Tuesday, May 24, 2011
It is good news that, beginning next month, the Selangor State Government will be reviewing permits for development on land gazetted as forest reserves.
According to an article in The Sun , the permits have been frozen following a moratorium by the state government on development in forest reserve land. The article goes on to state that the state executive council will either approve or reject these permits based on the details, facts and need for the proposed developments.
(find the blog entry here) . We hope that this will be investigated, too.
Tuesday, May 17, 2011
It is very disheartening to see the trail of rubbish along some of the quiet roads that wind through Taman Negeri Selangor.
One particular example is along the B116 (Jalan Sg. Tekali). Having driven along this road, heading to Sg. Tekala Recreation Forest on many occasions, the mountains of rubbish seem to be increasing in both size and in the number of locations. Along some stretches of the road, the piles of rubbish are so huge that they block an entire lane of the road, making the 2-way road into a dangerous single lane.
Piles of rubbish are also being dumped over the edge of the road, along the forest slopes, where it is less obvious to travelers along the road. There are also now huge piles of rubbish beginning to appear along the B19, both on the way to Sg. Congkak and to Sg. Tekala Recreation Forests. This illegal dumping along the public roads and in the forest reserves bordering the roads in this area in particular has become a serious situation.
TrEES has written to the local council (with cc copy to the State), and spoken to a representative. Efforts are being made to clean up the mess. It is difficult for the local council to keep up with the amount being thrown along these quiet roads.
Something needs to be done to stop the illegal dumping from happening (or at least to greatly reduce the frequency!) This is definitely not an easy task. All contractors that are hired by a local council or other organizations, should be required to produce an official receipt from the proper dumpsite as proof that waste was dumped legally and properly BEFORE any payment is made to the contractor for that disposal. I believe MPSJ has implemented such a system to help curb illegal dumping.
The piles of rubbish should be investigated, to determine the type of rubbish, to thus determine the source of the rubbish. The local councils may then be able tell if the waste is coming from the local factories, recycling separation centres, wet markets, etc. Overnight observation on random occasions every month could be done at troublesome spots along the roads. Looking at the amount of rubbish in some places, it is probably dumped nearly every night.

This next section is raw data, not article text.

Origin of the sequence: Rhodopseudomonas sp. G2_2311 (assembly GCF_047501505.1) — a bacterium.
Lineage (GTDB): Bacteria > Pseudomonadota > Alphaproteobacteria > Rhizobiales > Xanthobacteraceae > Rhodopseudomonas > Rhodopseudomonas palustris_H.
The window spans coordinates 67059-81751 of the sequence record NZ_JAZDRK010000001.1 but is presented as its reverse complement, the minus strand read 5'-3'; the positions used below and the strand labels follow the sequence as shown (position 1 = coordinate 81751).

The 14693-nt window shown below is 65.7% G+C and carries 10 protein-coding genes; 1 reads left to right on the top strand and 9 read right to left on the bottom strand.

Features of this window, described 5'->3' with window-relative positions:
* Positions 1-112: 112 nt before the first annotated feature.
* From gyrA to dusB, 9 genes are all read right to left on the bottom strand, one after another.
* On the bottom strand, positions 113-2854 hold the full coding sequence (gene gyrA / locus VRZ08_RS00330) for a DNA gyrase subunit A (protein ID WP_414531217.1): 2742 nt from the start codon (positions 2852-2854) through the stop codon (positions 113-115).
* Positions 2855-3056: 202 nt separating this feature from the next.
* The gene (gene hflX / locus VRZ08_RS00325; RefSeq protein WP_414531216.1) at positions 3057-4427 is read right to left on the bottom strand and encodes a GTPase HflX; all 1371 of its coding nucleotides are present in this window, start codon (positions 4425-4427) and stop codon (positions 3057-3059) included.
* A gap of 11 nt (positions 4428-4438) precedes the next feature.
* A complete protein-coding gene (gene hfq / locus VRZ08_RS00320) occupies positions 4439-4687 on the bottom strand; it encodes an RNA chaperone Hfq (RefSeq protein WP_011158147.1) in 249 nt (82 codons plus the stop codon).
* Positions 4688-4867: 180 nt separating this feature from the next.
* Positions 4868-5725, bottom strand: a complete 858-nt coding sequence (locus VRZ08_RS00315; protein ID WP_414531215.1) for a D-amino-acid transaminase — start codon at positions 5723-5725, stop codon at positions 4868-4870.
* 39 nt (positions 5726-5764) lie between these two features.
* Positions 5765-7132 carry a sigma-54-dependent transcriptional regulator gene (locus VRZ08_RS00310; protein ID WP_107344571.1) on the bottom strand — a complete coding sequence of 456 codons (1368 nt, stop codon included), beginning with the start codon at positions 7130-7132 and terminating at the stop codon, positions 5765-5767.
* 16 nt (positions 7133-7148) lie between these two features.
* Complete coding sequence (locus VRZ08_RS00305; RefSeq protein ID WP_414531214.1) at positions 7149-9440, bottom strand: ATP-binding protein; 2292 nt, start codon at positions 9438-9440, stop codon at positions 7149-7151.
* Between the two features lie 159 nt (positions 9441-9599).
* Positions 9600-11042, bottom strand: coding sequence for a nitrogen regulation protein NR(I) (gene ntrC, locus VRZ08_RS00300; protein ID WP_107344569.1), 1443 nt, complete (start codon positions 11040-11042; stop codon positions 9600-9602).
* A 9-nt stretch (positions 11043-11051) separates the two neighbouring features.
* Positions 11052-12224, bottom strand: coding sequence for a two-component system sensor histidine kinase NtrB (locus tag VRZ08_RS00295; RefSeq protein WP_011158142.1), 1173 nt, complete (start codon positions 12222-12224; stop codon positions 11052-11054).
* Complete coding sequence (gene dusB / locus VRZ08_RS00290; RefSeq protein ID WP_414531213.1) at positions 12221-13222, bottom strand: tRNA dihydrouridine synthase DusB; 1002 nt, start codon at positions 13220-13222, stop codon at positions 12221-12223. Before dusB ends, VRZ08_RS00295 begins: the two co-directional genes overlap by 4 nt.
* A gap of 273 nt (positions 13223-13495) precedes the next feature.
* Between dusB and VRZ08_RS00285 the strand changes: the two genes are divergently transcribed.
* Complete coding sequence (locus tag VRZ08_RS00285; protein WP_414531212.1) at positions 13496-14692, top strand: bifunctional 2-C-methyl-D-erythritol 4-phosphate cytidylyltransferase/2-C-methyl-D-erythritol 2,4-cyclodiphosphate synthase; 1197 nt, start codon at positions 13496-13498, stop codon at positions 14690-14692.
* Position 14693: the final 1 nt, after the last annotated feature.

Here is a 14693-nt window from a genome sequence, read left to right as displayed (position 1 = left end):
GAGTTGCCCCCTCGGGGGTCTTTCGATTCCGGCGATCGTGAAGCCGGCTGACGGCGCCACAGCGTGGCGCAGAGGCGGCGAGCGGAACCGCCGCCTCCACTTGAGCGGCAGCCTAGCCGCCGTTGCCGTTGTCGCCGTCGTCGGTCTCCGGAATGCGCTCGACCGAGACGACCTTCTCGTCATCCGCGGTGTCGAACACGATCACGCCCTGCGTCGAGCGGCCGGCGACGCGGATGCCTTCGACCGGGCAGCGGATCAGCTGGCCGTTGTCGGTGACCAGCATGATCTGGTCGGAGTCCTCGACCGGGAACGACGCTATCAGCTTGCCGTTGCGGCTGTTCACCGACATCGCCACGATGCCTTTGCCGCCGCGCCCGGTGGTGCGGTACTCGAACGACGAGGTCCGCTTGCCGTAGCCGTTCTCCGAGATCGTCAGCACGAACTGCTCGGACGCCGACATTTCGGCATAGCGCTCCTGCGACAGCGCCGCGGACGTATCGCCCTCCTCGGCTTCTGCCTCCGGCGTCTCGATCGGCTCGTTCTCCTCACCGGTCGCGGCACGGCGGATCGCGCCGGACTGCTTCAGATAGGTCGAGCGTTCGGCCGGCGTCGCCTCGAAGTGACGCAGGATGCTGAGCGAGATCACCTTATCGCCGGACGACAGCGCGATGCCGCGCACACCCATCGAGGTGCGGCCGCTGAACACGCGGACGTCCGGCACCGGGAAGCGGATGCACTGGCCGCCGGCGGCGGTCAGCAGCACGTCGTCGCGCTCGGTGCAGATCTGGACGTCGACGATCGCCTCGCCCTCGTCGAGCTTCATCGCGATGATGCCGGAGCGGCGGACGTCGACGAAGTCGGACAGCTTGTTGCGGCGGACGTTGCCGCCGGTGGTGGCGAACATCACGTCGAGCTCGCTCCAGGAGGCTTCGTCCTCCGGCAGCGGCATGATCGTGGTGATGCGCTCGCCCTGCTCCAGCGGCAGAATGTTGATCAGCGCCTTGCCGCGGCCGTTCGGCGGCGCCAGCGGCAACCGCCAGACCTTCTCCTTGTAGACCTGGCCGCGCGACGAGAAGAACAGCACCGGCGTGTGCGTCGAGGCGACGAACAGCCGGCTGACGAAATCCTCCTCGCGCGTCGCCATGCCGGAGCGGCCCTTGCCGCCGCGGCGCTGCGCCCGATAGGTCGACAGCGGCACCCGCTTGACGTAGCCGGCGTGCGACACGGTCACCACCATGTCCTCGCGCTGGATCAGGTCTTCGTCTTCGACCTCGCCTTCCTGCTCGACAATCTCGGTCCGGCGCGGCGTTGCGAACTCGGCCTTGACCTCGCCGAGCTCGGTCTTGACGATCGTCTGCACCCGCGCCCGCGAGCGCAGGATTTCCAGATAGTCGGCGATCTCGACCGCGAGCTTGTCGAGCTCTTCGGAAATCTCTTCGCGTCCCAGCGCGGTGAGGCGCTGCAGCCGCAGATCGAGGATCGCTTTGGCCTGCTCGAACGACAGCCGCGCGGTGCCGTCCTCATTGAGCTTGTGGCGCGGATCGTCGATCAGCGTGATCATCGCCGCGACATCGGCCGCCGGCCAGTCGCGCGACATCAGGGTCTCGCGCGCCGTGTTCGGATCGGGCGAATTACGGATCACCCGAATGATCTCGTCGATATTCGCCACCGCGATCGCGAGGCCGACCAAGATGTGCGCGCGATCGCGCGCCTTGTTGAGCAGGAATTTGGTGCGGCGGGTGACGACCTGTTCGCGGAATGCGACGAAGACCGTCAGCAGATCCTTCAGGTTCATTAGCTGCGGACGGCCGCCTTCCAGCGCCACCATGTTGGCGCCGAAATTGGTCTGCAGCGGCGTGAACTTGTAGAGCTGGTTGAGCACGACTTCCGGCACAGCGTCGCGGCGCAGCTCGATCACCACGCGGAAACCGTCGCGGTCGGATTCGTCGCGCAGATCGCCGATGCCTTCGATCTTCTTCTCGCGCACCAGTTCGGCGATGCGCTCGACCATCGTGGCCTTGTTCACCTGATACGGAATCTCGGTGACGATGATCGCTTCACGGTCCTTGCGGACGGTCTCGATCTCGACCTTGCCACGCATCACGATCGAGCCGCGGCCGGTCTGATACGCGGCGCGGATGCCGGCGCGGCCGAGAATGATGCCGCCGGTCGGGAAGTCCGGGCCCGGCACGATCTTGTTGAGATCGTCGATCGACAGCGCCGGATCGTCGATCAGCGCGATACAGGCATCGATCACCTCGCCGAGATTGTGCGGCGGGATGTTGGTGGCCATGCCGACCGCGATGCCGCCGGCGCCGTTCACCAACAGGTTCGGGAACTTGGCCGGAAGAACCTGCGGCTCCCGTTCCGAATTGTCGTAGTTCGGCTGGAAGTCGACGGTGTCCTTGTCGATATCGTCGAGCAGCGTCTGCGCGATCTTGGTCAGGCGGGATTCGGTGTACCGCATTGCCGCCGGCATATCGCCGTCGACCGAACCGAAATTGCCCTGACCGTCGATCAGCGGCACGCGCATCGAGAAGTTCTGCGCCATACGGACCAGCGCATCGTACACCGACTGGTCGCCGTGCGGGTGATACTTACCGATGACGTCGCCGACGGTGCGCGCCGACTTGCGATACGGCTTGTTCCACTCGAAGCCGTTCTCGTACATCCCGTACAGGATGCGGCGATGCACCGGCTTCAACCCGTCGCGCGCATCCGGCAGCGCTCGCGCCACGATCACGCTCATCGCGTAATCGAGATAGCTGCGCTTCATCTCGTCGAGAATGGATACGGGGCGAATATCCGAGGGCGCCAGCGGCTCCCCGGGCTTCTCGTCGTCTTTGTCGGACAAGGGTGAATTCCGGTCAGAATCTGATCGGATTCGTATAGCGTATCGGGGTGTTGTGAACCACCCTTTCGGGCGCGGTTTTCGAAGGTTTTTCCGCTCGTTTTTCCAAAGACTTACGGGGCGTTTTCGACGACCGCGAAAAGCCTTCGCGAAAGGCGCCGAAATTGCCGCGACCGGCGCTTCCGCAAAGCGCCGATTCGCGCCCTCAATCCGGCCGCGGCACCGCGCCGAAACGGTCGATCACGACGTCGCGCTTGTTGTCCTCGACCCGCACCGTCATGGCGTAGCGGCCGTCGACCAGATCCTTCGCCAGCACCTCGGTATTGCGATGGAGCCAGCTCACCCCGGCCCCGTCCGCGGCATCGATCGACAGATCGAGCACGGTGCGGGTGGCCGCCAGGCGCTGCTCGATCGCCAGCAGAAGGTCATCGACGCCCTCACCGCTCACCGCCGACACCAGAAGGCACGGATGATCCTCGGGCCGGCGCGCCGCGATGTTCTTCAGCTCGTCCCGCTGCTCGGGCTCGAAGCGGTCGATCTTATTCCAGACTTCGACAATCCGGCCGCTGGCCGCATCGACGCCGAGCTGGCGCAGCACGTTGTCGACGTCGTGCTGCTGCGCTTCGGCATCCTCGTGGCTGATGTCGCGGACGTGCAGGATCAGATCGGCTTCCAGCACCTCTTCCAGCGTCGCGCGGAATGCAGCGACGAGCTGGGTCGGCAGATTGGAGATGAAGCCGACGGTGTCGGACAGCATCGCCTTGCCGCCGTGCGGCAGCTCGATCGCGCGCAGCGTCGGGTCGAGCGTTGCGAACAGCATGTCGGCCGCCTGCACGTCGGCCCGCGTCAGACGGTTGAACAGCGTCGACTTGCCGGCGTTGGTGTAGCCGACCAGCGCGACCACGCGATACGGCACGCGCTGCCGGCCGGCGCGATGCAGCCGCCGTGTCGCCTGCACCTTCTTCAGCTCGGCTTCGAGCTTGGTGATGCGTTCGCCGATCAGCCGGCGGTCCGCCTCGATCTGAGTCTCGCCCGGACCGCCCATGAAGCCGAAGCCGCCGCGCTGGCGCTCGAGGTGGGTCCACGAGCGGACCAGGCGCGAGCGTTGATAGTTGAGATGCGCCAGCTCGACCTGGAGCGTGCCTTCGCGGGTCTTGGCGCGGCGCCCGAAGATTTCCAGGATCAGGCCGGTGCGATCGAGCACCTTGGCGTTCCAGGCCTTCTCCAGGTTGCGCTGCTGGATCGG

This rubbish is coming from neighborhoods, from night markets, from contractors - from you and me. We’ve got to take more action to reduce our waste, and be more responsible for the waste we produce.
What can we do?
- reduce disposable plastic and styrofoam use
- bring your own bag to the pasar malam, ask the stall owners to dispose of their rubbish in a proper bin
- make sure your contractor disposes of your renovation waste properly
- report illegal dumping immediately to the local authority
Clearly, it’s a mountain of a task. Let’s all try to do our part to solve this problem!
Friday, May 6, 2011
Order : PHOLIDOTA
Family : Manidae
Species : Manis javanica
Species : Manis javanica
The pangolin is a small yet magnificent creature. Having read so many articles in the papers on illegal smuggling of this animal, I wanted to highlight the beauty of this animal and its fight for survival.
The pangolin, also known as the scaly anteater, and tenggiling in Malay, is an unusual mammal that is covered with tough, protective scales. It lives in the forests (primary, secondary, scrub forest) and plantations (rubber and palm oil) of Southeast Asia, and it has been documented within the forests of the Taman Warisan Negeri Selangor.
This ground-dwelling, scaled animal measures close to 1m in length and weighs about 2kg. The protective scales are made of keratin, which is the same substance that hair, fingernails, and horn are made from. These scales cover nearly the entire body of the pangolin, except belly, snout, eyes, ears, and undersides of the limbs.
The pangolin is an insectivore, and feeds mainly on ants and termites. It uses its short legs and huge claws to dig into anthills and termite mounds. Well adapted for this type of feeding, the pangolin’s face and eyes are protected by thick skin and eyelids. It also has the ability to open and close its nostrils, thus completely protecting itself from ant or termite attack. While it has no teeth, with it’s long, sticky tongue, it can eat an estimated 200,000 ants or termites per day.